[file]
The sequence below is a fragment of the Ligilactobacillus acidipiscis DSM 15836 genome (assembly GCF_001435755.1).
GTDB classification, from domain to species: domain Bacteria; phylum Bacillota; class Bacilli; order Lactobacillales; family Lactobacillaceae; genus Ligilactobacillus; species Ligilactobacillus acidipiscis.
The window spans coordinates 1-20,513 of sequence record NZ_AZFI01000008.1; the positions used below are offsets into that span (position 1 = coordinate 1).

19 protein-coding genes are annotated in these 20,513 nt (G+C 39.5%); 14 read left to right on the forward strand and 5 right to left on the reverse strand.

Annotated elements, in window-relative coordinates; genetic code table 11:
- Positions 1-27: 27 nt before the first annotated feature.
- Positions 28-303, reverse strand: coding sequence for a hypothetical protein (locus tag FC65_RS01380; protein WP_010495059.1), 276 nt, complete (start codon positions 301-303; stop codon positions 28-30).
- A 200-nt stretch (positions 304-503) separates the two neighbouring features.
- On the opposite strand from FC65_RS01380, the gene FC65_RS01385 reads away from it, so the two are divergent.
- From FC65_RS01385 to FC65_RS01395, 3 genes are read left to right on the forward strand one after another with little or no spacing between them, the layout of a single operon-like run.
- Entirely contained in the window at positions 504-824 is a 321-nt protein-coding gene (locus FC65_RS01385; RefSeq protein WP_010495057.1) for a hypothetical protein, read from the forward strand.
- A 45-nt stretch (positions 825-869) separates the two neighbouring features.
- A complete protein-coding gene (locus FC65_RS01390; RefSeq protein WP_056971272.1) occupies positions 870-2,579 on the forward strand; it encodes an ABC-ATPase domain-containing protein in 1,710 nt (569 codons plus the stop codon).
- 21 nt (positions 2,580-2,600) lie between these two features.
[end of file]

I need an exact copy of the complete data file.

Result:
The sequence below is a fragment of the Ligilactobacillus acidipiscis DSM 15836 genome (assembly GCF_001435755.1).
GTDB classification, from domain to species: domain Bacteria; phylum Bacillota; class Bacilli; order Lactobacillales; family Lactobacillaceae; genus Ligilactobacillus; species Ligilactobacillus acidipiscis.
The window spans coordinates 1-20,513 of sequence record NZ_AZFI01000008.1; the positions used below are offsets into that span (position 1 = coordinate 1).

19 protein-coding genes are annotated in these 20,513 nt (G+C 39.5%); 14 read left to right on the forward strand and 5 right to left on the reverse strand.

Annotated elements, in window-relative coordinates; genetic code table 11:
- Positions 1-27: 27 nt before the first annotated feature.
- Positions 28-303, reverse strand: coding sequence for a hypothetical protein (locus tag FC65_RS01380; protein WP_010495059.1), 276 nt, complete (start codon positions 301-303; stop codon positions 28-30).
- A 200-nt stretch (positions 304-503) separates the two neighbouring features.
- On the opposite strand from FC65_RS01380, the gene FC65_RS01385 reads away from it, so the two are divergent.
- From FC65_RS01385 to FC65_RS01395, 3 genes are read left to right on the forward strand one after another with little or no spacing between them, the layout of a single operon-like run.
- Entirely contained in the window at positions 504-824 is a 321-nt protein-coding gene (locus FC65_RS01385; RefSeq protein WP_010495057.1) for a hypothetical protein, read from the forward strand.
- A 45-nt stretch (positions 825-869) separates the two neighbouring features.
- A complete protein-coding gene (locus FC65_RS01390; RefSeq protein WP_056971272.1) occupies positions 870-2,579 on the forward strand; it encodes an ABC-ATPase domain-containing protein in 1,710 nt (569 codons plus the stop codon).
- 21 nt (positions 2,580-2,600) lie between these two features.